The past few days have been especially draining for me. Once again, it’s that time in the semester when I (grudgingly) invite my students’ parents into my classroom for individual parent-teacher conferences for four straight hours. Honestly, I’d much rather just be teaching (or even going for a root canal), but it’s one of those things that inevitably comes with the educator territory.
Since I’m also teaching a couple of high school courses, I’m essentially doing double duty. As in two four-hour shifts in one day (in addition to my morning classes). Yick.
By this point in my career, I cannot count the number of times I have had to bite my tongue – hard – and endure some rather unpleasant situations involving parents of students. Now, granted that not all parents are ass hats, and that the typical parent/teacher conference does not take place under the best of circumstances. However, that is still not an excuse for passive-aggression, finger pointing, or just downright nastiness. I feel like I’ve just about experienced it all by this point. I wish sometimes that I could be as brutally frank with some of these parents as they are with me, but I would like to keep my job.
If only I could post something right outside my classroom door as required reading material for parents to look over before they go in for their actual conference, it would probably look something like this:
Yes, your kid is unique… Just like everyone else’s
Yes, I am very much aware that your child is bright, sensitive, and important to you. I know that your little snowflake may require extra special attention (beyond the requirements of his standard IEP) for whatever cause or basis, and believe me, I will do what I can within reason to accommodate that. Key words: “Within reason.”
Please keep in mind that I still teach at least a number of other students whose parents feel the exact same way in the same class. Times six. Each day. And I have a significantly smaller quantity of students than most of my colleagues have! I can realistically only do so much. Furthermore, if I permit your student to have absolutely every possible individual accommodation put in place, you have to kind of wonder at what point does it cross the line from “accommodating” to “coddling” or “enabling”?
I don’t “give” grades
As much as I wish I could sometimes, the grades that your child received on their report card were earned by your child. They are not arbitrary scores, nor are they an indication of how much I like (or dislike) him/her. I honestly do try to keep in mind not only the end product, but also the overall progress that the student has made and the process they went through. I really do try to be as objective and grade as holistically as possible.
Speaking for the way my classes are evaluated, however, it is damn near impossible to fail the class unless the student is not turning in homework. And having to leave a paper trail about how many times I’ve warned the student about their lack of homework, contacted the parents to warn them about the lack of homework, and documented all the accommodations that I’ve put in place (including extended deadlines) for the student due to lack of homework is getting a bit ridiculous.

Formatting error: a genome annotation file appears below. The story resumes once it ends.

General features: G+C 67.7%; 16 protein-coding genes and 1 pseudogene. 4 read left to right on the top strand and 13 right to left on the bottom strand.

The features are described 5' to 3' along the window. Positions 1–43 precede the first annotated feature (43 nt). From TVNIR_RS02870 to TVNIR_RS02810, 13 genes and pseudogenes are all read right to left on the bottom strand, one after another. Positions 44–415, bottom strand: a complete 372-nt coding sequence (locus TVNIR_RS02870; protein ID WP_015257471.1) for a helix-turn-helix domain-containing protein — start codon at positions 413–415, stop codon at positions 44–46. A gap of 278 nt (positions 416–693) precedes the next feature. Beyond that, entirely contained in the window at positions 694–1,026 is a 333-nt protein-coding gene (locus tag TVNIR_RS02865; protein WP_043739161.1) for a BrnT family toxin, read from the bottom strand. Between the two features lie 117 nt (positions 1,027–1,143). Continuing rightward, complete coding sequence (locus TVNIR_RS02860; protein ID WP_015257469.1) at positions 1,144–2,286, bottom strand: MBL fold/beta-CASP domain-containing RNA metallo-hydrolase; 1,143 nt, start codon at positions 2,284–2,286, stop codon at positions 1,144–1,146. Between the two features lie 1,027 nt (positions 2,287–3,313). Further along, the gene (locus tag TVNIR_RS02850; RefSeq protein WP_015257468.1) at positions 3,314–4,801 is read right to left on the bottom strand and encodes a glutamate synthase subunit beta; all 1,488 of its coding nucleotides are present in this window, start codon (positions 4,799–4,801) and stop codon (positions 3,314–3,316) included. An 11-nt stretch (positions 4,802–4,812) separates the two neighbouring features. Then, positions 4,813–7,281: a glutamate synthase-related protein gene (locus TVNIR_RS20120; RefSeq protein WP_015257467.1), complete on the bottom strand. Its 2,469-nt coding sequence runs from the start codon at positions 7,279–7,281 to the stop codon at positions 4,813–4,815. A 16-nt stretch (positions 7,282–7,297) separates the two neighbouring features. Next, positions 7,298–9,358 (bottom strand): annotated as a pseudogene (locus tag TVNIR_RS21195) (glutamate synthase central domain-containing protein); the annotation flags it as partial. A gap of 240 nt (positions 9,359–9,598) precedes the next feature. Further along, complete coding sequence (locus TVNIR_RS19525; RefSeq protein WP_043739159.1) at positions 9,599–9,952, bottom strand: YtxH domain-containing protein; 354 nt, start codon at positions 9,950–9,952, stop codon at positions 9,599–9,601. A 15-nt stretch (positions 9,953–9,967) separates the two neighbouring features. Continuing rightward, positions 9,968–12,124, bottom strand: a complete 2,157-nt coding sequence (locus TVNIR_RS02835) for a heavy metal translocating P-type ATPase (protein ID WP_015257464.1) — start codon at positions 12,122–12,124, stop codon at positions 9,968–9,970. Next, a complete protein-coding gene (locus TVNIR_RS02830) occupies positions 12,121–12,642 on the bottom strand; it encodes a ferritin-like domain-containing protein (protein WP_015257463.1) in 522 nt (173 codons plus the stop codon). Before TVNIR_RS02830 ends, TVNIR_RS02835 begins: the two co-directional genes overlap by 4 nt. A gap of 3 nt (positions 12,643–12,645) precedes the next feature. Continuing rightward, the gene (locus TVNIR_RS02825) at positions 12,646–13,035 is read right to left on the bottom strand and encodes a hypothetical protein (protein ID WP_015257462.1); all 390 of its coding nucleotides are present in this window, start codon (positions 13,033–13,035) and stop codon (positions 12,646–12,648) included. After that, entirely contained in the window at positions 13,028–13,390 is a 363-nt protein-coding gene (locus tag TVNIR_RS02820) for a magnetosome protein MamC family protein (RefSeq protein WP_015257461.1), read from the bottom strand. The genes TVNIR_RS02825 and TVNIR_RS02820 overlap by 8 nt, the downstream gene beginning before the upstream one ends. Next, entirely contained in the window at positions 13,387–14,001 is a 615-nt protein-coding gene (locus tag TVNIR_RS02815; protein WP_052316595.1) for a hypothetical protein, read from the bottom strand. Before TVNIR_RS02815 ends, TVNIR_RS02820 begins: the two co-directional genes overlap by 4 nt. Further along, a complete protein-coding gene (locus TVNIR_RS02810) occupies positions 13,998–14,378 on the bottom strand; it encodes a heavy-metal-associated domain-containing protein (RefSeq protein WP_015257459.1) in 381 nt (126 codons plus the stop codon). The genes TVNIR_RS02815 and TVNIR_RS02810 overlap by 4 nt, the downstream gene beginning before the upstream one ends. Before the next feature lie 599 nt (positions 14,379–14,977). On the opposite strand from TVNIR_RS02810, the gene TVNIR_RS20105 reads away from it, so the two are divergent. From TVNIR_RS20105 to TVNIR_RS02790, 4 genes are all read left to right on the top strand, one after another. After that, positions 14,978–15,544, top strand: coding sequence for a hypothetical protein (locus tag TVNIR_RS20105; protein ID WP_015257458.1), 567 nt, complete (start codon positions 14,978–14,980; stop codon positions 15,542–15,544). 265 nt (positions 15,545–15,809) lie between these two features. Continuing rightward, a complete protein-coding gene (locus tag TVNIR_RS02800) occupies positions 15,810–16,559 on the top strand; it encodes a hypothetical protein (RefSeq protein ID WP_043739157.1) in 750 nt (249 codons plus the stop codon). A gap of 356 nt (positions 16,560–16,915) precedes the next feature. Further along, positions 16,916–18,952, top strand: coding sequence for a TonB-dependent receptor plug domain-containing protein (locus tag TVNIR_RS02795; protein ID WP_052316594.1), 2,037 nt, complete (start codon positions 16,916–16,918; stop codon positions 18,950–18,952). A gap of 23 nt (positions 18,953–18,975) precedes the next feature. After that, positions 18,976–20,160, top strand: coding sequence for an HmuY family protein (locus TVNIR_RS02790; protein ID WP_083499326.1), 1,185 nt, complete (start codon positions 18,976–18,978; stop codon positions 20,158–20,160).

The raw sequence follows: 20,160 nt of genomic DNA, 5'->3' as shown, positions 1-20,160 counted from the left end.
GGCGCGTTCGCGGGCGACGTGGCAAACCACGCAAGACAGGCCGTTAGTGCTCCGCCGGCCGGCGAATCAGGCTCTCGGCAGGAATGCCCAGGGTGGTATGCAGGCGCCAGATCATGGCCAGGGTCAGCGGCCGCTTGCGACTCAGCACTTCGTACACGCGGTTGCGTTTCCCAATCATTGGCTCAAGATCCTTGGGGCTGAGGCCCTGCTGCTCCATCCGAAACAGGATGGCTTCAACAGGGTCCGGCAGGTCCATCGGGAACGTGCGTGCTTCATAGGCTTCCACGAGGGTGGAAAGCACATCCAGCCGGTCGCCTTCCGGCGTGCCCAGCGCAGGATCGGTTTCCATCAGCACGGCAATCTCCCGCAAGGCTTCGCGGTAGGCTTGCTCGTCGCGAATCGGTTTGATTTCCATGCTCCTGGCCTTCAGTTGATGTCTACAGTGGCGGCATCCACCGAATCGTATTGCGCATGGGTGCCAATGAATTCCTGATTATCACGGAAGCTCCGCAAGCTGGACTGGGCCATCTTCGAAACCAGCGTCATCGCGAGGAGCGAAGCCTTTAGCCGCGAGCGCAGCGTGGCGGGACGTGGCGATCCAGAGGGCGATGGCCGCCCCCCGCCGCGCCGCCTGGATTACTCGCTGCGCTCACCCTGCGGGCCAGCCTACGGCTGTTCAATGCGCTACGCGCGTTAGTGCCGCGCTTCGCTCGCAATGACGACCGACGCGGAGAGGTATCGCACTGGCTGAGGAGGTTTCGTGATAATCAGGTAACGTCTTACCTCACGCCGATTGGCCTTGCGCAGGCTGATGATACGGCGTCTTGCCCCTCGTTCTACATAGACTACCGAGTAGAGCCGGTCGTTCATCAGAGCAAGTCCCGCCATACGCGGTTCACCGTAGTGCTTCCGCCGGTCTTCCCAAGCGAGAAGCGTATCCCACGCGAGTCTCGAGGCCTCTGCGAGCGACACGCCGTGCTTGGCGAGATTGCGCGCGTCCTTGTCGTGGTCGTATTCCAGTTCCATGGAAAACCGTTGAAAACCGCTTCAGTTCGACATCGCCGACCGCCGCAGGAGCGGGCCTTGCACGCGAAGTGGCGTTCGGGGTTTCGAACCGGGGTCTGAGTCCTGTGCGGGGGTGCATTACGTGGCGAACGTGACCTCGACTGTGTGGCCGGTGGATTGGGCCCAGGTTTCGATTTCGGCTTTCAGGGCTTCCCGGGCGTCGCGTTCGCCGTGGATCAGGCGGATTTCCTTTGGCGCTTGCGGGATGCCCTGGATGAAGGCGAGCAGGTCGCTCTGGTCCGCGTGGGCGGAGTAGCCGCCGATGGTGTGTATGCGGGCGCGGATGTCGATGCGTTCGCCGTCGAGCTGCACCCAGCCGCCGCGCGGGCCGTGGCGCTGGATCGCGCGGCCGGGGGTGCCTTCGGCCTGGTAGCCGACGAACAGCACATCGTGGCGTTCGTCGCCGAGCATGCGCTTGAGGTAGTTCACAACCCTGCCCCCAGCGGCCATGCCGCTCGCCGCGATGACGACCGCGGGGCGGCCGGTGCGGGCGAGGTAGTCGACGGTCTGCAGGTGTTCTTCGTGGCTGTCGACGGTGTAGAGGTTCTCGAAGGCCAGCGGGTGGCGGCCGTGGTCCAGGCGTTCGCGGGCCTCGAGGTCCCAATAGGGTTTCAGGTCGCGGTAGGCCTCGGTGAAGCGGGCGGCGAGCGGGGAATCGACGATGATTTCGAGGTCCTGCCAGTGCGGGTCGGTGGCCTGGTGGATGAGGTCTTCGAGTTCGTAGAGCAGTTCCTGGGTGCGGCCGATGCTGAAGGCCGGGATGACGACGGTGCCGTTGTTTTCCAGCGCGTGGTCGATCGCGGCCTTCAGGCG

If you are going to schedule an individual appointment… Come to the damn appointment!
There’s not much else that I can add to this one. Pretty straightforward and simple, but you’d be surprised how frequently this happens. In any case, if I’m taking the time to collect “evidence” and to prepare to talk about your child, please do come. One of my greatest pet peeves is when the parents are no-shows and they want to reschedule on my time just because they flaked out on the original conference. Grrrrr!
Please, wear a bra.
… Yeah, that one was a rather uncomfortable PT conference! No clever meme for that one! Let’s just skip over this. Moving on…
You’d better believe I give a damn about my vocation, but believe it or not, I am not only a teacher.
I am also a wife, a mother, a friend, and a human being, among many other roles that I play in my life and the lives of people outside of the classroom. I don’t live at the school, and I don’t always want to spend my entire weekends and evenings being a lean, mean grading machine. A major part of how effective I am during school hours is impacted greatly by the freedom that I have during downtime to relax and be someone other than Ms. White the teacher. I don’t dance on tables in a bar (not anymore, anyways), but I still do enjoy my time off the clock. Please respect that.
Please don’t take cheap verbal swipes at me
“It must be the way you teach.” “I have to wonder where exactly the weakness in your system lies.” “Your Spanish is horrible!” (… but I teach English!).
You’d be surprised at some of the needlessly nasty things that I’ve heard. Critique my teaching style if you must (even if you’ve never sat in on a single one of my lessons!), kvetch about how I’m not meeting all the unique needs of your little scholar, but remember that I am human. And some of the things you say can be unnecessarily hurtful. A significant part of my identity is tied up with my profession. It is something that I take pride in doing well and am affected when you feel like you can say things that are way out of line.
With that being said, “I’ve really enjoyed speaking with you about little Jimmy. I look forward to seeing you again.”
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